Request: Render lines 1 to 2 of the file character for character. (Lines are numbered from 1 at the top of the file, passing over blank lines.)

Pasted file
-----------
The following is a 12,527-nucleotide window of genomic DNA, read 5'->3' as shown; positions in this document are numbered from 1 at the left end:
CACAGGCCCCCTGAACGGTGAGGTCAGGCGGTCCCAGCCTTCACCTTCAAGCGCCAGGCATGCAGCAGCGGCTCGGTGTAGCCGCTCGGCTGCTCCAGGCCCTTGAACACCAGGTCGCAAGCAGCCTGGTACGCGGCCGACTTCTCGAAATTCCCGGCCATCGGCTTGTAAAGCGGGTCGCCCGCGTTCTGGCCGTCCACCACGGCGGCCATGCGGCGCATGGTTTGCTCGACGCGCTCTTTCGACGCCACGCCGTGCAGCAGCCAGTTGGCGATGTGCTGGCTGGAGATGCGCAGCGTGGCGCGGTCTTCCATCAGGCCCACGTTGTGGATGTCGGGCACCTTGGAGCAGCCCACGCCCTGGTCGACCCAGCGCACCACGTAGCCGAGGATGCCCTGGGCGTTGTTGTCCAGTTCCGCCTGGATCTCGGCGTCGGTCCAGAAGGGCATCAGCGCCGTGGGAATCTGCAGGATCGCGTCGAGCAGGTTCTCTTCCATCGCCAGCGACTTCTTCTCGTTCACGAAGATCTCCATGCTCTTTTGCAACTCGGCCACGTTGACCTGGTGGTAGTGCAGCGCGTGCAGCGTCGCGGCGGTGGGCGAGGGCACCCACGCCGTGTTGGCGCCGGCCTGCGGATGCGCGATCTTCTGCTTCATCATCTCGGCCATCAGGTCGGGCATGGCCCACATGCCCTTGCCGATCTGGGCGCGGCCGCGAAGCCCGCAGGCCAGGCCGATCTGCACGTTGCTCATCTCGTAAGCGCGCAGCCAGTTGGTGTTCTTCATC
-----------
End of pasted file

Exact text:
The following is a 12,527-nucleotide window of genomic DNA, read 5'->3' as shown; positions in this document are numbered from 1 at the left end:
CACAGGCCCCCTGAACGGTGAGGTCAGGCGGTCCCAGCCTTCACCTTCAAGCGCCAGGCATGCAGCAGCGGCTCGGTGTAGCCGCTCGGCTGCTCCAGGCCCTTGAACACCAGGTCGCAAGCAGCCTGGTACGCGGCCGACTTCTCGAAATTCCCGGCCATCGGCTTGTAAAGCGGGTCGCCCGCGTTCTGGCCGTCCACCACGGCGGCCATGCGGCGCATGGTTTGCTCGACGCGCTCTTTCGACGCCACGCCGTGCAGCAGCCAGTTGGCGATGTGCTGGCTGGAGATGCGCAGCGTGGCGCGGTCTTCCATCAGGCCCACGTTGTGGATGTCGGGCACCTTGGAGCAGCCCACGCCCTGGTCGACCCAGCGCACCACGTAGCCGAGGATGCCCTGGGCGTTGTTGTCCAGTTCCGCCTGGATCTCGGCGTCGGTCCAGAAGGGCATCAGCGCCGTGGGAATCTGCAGGATCGCGTCGAGCAGGTTCTCTTCCATCGCCAGCGACTTCTTCTCGTTCACGAAGATCTCCATGCTCTTTTGCAACTCGGCCACGTTGACCTGGTGGTAGTGCAGCGCGTGCAGCGTCGCGGCGGTGGGCGAGGGCACCCACGCCGTGTTGGCGCCGGCCTGCGGATGCGCGATCTTCTGCTTCATCATCTCGGCCATCAGGTCGGGCATGGCCCACATGCCCTTGCCGATCTGGGCGCGGCCGCGAAGCCCGCAGGCCAGGCCGATCTGCACGTTGCTCATCTCGTAAGCGCGCAGCCAGTTGGTGTTCTTCATC